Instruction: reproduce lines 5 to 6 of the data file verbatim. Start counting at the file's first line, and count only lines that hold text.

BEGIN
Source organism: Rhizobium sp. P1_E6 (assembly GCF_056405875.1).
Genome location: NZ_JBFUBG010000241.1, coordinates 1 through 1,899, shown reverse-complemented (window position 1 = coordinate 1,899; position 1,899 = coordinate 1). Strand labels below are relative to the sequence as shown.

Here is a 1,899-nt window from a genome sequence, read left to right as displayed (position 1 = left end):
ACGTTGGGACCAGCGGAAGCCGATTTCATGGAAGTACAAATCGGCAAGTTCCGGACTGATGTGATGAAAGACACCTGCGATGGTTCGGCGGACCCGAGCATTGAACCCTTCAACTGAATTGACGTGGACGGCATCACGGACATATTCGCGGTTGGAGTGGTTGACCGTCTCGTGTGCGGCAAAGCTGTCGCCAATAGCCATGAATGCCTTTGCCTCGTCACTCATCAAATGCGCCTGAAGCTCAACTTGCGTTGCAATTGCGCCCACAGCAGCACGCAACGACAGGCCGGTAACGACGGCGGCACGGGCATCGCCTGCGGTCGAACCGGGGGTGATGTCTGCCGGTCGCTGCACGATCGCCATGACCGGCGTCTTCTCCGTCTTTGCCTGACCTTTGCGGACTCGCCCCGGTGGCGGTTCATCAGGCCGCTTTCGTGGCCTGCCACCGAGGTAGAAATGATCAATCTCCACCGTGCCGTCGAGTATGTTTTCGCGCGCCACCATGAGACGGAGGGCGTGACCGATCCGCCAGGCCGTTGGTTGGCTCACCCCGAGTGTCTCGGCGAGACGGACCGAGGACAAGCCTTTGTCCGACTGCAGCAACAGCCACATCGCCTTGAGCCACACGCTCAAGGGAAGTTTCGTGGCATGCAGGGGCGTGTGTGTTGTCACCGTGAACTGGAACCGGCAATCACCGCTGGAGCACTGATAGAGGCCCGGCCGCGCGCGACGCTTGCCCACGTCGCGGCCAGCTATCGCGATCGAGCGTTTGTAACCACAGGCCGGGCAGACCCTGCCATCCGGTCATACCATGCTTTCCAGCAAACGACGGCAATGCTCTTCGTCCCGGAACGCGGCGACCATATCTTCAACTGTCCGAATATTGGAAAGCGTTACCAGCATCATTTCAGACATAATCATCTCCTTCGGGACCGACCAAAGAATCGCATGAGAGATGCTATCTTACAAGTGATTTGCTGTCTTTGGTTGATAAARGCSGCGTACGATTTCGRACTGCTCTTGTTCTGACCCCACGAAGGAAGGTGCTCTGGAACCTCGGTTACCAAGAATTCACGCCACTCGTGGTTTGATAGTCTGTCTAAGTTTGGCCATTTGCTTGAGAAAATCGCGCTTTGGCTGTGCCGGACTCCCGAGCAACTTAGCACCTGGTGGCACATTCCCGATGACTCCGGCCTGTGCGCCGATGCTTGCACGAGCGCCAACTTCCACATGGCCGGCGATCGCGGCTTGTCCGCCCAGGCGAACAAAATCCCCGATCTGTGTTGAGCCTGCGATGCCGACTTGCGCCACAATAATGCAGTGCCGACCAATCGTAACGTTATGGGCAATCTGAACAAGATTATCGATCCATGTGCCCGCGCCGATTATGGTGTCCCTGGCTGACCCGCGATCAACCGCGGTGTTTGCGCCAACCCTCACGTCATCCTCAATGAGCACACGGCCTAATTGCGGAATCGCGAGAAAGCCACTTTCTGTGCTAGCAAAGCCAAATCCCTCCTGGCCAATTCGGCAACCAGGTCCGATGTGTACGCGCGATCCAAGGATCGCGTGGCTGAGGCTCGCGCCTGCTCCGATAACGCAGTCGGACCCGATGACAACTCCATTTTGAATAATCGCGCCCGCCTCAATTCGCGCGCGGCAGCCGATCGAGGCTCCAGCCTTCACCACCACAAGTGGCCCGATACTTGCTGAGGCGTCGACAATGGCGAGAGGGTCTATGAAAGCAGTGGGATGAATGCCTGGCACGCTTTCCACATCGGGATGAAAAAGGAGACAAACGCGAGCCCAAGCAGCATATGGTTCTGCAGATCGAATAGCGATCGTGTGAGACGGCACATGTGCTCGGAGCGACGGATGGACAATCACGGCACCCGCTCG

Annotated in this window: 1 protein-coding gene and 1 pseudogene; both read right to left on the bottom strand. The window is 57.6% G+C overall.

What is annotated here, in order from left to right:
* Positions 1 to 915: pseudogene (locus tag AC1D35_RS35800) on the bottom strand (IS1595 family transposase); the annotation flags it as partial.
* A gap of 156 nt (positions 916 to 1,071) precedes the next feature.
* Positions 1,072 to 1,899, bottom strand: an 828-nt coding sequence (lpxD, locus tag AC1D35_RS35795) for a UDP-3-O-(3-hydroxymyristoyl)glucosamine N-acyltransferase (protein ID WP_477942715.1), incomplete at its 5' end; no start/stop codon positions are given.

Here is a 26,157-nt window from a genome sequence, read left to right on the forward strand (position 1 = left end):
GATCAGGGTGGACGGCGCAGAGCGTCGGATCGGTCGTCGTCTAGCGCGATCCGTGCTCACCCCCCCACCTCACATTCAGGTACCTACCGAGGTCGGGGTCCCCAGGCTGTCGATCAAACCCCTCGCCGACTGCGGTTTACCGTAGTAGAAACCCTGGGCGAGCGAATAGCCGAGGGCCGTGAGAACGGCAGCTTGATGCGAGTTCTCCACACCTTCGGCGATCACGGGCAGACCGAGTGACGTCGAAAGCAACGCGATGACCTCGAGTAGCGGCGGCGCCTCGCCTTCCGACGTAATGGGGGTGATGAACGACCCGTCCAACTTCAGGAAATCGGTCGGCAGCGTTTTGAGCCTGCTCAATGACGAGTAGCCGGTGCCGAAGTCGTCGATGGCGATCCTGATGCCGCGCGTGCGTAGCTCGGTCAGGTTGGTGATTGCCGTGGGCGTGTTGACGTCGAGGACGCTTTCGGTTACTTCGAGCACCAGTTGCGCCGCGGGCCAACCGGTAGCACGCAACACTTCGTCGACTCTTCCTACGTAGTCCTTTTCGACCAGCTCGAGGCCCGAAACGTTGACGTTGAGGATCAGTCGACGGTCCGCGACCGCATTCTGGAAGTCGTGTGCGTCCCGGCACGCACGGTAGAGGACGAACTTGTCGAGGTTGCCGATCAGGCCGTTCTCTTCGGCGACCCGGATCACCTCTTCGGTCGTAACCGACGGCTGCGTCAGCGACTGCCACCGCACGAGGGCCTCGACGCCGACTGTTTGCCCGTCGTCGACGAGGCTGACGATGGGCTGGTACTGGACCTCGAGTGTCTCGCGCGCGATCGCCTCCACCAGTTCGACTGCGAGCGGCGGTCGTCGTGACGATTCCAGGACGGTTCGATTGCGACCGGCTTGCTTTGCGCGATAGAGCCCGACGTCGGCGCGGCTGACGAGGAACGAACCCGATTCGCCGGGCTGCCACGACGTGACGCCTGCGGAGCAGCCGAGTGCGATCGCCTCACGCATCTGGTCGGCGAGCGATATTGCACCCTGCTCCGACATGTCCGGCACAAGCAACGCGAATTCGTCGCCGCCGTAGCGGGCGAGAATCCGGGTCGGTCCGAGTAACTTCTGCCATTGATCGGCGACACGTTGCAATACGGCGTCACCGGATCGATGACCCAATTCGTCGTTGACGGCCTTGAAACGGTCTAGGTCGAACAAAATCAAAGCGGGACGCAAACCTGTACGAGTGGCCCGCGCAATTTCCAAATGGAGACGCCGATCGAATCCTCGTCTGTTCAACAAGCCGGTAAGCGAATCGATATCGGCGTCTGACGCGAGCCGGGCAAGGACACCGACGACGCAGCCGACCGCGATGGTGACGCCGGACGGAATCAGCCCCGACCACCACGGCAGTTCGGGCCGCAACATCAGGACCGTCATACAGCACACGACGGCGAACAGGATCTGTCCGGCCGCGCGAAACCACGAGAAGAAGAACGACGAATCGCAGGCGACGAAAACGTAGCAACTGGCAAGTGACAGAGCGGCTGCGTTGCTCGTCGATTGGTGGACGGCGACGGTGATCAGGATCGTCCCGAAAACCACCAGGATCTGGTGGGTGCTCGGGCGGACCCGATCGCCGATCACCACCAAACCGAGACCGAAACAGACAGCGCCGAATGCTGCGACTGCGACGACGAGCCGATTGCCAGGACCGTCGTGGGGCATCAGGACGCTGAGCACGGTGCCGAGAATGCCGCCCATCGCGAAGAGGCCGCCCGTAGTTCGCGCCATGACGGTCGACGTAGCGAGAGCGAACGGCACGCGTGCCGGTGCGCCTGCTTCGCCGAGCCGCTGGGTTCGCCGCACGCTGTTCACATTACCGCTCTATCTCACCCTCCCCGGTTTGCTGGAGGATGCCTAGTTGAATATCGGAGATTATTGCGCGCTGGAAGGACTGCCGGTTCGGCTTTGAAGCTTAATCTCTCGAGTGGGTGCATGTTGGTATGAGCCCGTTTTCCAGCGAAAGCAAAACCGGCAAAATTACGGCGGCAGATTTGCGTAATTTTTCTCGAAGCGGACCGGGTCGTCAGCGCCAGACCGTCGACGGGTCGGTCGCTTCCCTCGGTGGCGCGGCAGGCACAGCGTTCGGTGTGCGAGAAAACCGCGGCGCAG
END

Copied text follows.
Annotated in this window: 1 protein-coding gene and 1 pseudogene; both read right to left on the bottom strand. The window is 57.6% G+C overall.

What is annotated here, in order from left to right: